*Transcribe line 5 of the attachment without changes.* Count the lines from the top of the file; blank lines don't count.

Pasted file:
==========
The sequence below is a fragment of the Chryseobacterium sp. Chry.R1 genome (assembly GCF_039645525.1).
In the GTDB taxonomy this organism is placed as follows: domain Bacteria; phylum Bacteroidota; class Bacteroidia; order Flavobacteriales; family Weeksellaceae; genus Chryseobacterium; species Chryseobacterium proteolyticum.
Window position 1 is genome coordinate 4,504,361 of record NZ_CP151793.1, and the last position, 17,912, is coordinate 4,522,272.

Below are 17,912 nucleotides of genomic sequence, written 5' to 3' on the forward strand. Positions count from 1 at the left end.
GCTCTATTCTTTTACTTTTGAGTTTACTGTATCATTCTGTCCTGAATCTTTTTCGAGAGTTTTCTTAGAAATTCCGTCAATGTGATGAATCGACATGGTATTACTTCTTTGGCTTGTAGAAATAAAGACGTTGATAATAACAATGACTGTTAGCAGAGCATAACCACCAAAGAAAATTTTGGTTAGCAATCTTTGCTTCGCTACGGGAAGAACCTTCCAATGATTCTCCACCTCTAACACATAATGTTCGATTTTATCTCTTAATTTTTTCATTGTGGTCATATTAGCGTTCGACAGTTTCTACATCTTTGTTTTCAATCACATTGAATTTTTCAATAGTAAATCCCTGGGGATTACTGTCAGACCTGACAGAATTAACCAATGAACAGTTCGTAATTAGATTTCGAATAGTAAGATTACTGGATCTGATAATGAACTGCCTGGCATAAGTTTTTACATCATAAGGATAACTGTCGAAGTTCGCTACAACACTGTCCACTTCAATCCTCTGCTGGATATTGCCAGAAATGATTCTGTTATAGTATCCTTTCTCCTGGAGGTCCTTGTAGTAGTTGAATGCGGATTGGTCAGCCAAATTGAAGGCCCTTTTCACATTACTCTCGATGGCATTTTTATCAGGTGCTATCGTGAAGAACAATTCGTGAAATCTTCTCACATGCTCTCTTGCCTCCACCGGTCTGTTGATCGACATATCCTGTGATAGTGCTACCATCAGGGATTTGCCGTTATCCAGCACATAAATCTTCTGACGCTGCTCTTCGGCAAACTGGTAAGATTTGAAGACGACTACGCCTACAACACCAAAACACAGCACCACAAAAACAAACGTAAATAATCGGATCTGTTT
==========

GCTCTATTCTTTTACTTTTGAGTTTACTGTATCATTCTGTCCTGAATCTTTTTCGAGAGTTTTCTTAGAAATTCCGTCAATGTGATGAATCGACATGGTATTACTTCTTTGGCTTGTAGAAATAAAGACGTTGATAATAACAATGACTGTTAGCAGAGCATAACCACCAAAGAAAATTTTGGTTAGCAATCTTTGCTTCGCTACGGGAAGAACCTTCCAATGATTCTCCACCTCTAACACATAATGTTCGATTTTATCTCTTAATTTTTTCATTGTGGTCATATTAGCGTTCGACAGTTTCTACATCTTTGTTTTCAATCACATTGAATTTTTCAATAGTAAATCCCTGGGGATTACTGTCAGACCTGACAGAATTAACCAATGAACAGTTCGTAATTAGATTTCGAATAGTAAGATTACTGGATCTGATAATGAACTGCCTGGCATAAGTTTTTACATCATAAGGATAACTGTCGAAGTTCGCTACAACACTGTCCACTTCAATCCTCTGCTGGATATTGCCAGAAATGATTCTGTTATAGTATCCTTTCTCCTGGAGGTCCTTGTAGTAGTTGAATGCGGATTGGTCAGCCAAATTGAAGGCCCTTTTCACATTACTCTCGATGGCATTTTTATCAGGTGCTATCGTGAAGAACAATTCGTGAAATCTTCTCACATGCTCTCTTGCCTCCACCGGTCTGTTGATCGACATATCCTGTGATAGTGCTACCATCAGGGATTTGCCGTTATCCAGCACATAAATCTTCTGACGCTGCTCTTCGGCAAACTGGTAAGATTTGAAGACGACTACGCCTACAACACCAAAACACAGCACCACAAAAACAAACGTAAATAATCGGATCTGTTT